Known as much for their pink curly tails and pudgy snouts as their low-brow choice of diet and habitat, pigs are prevalent in popular culture—from the Three Little Pigs to Miss Piggy to Babe. Today there are more than one billion pigs on the planet, and there are countless representations of pigs and piggishness throughout the world’s cultures.
In Pig, Brett Mizelle provides a richly illustrated and compelling look at the long, complicated relationship between humans and these highly intelligent, sociable animals. Mizelle traces the natural and cultural history of the pig, focusing on the contradictions between our imaginative representation of pigs and the real-world truth of the ways in which pigs are prized for their meat, used as subjects in medical research, and killed in order to make hundreds of consumer products. Pig begins with the evolution of the suidae, animals that were domesticated in multiple regions 9,000 years ago, and points toward a future where pigs and humans are even more closely intertwined as a result of biomedical breakthroughs. Pig both examines the widespread art, entertainment, and literature that imagines human kinship with pigs and the development of modern industrial pork production.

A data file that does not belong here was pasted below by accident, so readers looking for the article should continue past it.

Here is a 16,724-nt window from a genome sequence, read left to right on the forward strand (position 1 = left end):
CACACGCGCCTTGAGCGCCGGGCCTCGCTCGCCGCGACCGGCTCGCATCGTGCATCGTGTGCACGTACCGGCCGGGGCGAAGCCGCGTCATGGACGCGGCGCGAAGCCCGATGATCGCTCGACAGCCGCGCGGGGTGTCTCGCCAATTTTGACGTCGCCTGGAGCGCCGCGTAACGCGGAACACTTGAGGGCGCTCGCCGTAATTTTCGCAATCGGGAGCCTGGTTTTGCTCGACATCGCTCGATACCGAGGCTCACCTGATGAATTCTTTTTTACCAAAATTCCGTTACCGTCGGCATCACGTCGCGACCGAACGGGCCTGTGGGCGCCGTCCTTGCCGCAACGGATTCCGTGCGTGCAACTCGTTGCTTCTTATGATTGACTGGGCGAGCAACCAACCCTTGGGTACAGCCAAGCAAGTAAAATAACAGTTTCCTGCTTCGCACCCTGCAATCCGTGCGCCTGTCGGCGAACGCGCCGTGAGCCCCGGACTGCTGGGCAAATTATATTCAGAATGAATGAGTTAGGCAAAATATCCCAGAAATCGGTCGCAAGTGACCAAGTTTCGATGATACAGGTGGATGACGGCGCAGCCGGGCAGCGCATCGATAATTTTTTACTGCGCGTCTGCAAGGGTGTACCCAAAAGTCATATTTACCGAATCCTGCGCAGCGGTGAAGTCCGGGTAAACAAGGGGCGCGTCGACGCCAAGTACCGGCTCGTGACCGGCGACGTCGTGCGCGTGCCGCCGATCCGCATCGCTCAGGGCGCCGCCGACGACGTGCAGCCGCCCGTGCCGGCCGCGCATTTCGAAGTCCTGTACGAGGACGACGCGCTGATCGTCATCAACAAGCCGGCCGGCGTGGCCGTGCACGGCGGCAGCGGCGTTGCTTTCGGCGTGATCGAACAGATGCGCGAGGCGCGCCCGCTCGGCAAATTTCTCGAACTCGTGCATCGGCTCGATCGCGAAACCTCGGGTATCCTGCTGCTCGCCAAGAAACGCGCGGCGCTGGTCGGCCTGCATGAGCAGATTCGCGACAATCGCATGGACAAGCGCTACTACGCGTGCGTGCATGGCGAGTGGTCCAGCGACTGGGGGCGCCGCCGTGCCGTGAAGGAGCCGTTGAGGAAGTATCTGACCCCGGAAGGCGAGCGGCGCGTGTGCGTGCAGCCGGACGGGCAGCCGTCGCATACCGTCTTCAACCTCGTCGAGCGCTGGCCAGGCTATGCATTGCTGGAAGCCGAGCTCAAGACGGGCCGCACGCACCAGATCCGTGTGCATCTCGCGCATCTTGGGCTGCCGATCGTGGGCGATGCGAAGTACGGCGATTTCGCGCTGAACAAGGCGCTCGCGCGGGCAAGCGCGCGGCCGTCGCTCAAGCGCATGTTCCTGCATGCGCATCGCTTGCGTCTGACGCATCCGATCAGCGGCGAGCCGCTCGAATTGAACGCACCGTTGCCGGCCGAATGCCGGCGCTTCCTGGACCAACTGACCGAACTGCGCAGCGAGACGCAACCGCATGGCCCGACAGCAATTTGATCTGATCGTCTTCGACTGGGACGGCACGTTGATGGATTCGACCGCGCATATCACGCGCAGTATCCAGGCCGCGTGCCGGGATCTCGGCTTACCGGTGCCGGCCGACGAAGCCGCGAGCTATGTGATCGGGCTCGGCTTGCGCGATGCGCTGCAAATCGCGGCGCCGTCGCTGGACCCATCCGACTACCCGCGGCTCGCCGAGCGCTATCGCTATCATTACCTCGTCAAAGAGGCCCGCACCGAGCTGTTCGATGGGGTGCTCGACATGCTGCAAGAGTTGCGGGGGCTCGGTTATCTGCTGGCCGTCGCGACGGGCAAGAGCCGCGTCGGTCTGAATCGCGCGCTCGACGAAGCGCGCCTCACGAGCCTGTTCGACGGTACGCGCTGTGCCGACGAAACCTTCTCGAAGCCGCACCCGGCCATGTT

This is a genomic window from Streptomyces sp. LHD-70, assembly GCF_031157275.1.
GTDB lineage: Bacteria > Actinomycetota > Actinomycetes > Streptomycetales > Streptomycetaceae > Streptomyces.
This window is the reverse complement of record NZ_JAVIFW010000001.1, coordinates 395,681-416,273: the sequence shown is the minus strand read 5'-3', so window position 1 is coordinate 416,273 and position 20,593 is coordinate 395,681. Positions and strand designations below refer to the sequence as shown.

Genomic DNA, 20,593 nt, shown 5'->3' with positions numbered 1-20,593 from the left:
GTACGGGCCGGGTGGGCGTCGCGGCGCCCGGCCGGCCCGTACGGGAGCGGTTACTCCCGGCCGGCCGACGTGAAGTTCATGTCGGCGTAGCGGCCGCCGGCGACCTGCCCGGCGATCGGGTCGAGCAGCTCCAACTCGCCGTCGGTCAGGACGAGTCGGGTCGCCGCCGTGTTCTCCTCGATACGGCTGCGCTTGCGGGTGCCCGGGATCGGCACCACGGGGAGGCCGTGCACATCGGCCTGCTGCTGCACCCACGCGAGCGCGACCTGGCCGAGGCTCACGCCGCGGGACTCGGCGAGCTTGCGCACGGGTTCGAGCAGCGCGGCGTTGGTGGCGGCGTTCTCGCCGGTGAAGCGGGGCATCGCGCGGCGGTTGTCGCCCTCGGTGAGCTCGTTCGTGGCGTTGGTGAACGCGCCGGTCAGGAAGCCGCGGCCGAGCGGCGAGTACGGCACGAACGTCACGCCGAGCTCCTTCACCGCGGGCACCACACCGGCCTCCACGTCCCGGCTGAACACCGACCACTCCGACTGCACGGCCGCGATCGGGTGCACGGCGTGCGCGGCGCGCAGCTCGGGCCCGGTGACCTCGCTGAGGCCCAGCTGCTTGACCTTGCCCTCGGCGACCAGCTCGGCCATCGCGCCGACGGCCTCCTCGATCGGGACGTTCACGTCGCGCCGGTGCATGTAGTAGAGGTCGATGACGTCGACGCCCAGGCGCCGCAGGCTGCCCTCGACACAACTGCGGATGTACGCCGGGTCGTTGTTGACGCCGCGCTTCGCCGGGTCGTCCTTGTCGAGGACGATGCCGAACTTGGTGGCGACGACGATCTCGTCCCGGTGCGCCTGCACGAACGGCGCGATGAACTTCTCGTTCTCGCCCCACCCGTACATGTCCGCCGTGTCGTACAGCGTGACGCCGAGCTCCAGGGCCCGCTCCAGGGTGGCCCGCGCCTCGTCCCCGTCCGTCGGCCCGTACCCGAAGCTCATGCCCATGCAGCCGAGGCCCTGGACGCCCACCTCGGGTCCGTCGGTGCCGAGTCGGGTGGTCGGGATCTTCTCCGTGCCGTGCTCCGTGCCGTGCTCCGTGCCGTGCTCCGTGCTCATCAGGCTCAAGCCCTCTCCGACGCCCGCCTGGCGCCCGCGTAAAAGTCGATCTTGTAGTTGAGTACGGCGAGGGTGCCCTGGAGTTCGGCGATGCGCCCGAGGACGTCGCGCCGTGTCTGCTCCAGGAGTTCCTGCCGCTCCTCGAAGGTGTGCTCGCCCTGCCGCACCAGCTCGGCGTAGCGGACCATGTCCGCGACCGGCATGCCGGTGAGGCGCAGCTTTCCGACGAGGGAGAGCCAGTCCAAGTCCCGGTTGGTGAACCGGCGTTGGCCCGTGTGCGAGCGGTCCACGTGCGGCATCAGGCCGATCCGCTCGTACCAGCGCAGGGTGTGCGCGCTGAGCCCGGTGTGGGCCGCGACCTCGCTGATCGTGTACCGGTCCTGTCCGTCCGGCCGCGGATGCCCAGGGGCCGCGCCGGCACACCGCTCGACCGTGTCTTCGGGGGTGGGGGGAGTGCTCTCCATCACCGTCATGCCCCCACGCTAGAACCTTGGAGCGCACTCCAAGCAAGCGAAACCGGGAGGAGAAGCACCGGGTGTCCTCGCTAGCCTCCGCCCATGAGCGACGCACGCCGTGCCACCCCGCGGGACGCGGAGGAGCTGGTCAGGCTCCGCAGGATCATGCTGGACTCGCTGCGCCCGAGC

In charting how humans have shaped the pig and how the pig has shaped us, Mizelle focuses on the unresolved contradictions between the fiction and the reality of our relations with pigs.
“The ruthless exploitation of the domesticated pig is amply documented in Pig alongside other more appealing chapters chronicling the many roles played by pigs in language, folklore, literature and art. . . . Informative and interesting.”